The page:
Section 5. State and religion
Although religion and the State are separate, the people of the Fiji Islands acknowledge that worship and reverence of God are the source of good government and leadership.
Section 6. Compact
The people of the Fiji Islands recognise that, within the framework of this Constitution and the other laws of the State, the conduct of government is based on following principles:
(a) the rights of all individuals, communities and groups are fully respected;
(b) the ownership of Fijian land according to Fijian custom, the owner ship of freehold land, and the rights of landlords and tenants under leases of agricultural land are preserved;
(c) all persons have the right to practise their religion freely and to retain their language, culture and traditions;
(d) the rights of the Fijian and Rotuman people include their right to governance through their separate administrative systems;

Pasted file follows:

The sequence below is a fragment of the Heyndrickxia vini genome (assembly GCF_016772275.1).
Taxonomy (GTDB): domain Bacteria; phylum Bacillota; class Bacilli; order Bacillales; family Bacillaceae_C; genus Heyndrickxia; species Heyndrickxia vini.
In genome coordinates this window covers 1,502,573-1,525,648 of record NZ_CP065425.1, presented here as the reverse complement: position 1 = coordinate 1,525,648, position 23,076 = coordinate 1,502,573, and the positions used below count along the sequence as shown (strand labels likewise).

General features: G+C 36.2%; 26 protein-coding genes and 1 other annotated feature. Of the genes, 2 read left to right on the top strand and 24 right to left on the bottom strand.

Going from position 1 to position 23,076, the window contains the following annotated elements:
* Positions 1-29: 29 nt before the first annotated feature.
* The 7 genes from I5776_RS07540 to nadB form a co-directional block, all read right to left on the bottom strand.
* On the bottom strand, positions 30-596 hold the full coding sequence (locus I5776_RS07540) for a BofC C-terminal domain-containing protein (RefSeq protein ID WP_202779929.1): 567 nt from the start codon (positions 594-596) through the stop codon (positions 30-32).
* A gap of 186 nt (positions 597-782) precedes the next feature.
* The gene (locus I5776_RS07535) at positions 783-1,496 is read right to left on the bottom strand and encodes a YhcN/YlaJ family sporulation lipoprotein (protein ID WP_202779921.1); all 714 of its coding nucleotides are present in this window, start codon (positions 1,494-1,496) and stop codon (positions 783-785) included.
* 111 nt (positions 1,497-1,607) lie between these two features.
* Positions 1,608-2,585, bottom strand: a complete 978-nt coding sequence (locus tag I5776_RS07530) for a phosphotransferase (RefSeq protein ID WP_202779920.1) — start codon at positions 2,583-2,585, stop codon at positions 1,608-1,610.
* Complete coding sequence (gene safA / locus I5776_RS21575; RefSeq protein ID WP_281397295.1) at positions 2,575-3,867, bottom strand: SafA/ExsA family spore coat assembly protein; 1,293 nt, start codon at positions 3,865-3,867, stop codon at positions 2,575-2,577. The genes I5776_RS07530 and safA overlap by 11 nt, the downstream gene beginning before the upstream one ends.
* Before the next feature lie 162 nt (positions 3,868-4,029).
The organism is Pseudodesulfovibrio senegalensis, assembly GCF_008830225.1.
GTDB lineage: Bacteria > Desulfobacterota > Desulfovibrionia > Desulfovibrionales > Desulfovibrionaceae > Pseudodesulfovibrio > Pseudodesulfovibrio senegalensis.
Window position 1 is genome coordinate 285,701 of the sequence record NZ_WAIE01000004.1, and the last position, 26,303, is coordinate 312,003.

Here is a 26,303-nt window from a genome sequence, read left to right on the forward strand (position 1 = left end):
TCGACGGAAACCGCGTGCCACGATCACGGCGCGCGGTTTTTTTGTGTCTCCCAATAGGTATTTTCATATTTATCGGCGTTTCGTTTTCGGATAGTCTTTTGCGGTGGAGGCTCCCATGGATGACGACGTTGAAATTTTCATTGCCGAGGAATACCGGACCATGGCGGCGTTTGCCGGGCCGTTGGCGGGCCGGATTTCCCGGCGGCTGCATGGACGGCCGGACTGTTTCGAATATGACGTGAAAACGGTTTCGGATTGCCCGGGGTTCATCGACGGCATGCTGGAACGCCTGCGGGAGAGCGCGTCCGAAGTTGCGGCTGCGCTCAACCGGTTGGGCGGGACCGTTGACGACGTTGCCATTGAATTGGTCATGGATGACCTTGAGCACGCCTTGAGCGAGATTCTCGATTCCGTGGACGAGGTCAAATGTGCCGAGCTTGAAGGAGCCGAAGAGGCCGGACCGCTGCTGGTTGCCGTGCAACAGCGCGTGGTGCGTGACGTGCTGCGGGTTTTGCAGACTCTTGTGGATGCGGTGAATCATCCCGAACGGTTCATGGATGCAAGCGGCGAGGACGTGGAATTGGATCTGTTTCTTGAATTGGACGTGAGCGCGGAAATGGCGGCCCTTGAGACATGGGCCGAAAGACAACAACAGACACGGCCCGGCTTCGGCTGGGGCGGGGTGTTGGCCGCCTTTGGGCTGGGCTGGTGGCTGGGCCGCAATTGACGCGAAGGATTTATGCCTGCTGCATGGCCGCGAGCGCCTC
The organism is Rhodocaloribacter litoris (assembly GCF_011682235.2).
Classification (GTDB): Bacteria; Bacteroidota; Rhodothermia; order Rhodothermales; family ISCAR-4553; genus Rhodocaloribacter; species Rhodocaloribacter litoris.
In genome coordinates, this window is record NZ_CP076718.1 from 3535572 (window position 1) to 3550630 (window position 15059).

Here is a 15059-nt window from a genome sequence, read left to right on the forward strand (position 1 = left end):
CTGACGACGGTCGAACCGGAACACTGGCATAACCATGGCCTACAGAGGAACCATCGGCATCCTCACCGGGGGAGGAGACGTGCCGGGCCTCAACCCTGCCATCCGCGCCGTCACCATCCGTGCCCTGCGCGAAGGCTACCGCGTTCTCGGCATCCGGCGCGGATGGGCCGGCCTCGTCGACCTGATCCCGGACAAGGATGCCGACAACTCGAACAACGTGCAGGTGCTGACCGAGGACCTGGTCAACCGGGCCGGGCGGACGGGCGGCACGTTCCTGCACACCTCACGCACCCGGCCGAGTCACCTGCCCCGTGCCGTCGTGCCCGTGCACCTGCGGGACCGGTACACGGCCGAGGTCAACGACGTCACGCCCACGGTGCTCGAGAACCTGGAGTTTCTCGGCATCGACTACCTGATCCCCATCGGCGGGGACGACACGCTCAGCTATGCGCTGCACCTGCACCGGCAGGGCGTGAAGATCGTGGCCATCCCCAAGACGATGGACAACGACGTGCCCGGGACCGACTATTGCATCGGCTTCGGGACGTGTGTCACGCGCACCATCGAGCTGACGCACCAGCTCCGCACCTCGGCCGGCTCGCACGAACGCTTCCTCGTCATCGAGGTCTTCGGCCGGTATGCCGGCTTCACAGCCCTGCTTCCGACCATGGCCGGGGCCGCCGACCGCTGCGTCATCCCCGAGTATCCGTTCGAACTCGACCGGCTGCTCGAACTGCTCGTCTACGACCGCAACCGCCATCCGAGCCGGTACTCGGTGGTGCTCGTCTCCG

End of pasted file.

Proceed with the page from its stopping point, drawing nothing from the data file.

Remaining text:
(e) as citizens, the members of all communities enjoy equal rights, including the right to make their permanent homes in the Fiji Islands;
(k) affirmative action and social justice programs to secure effective equality of access to opportunities, amenities or services for the Fijian and Rotuman people, as well as for other communities, for women as well as men, and for all disadvantaged citizens or groups, are based on an allocation of resources broadly acceptable to all communities;
(l) the equitable sharing of political power amongst all communities in Fiji is matched by an equitable sharing of economic and commercial power to ensure that all communities fully benefit from the nation’s economic progress.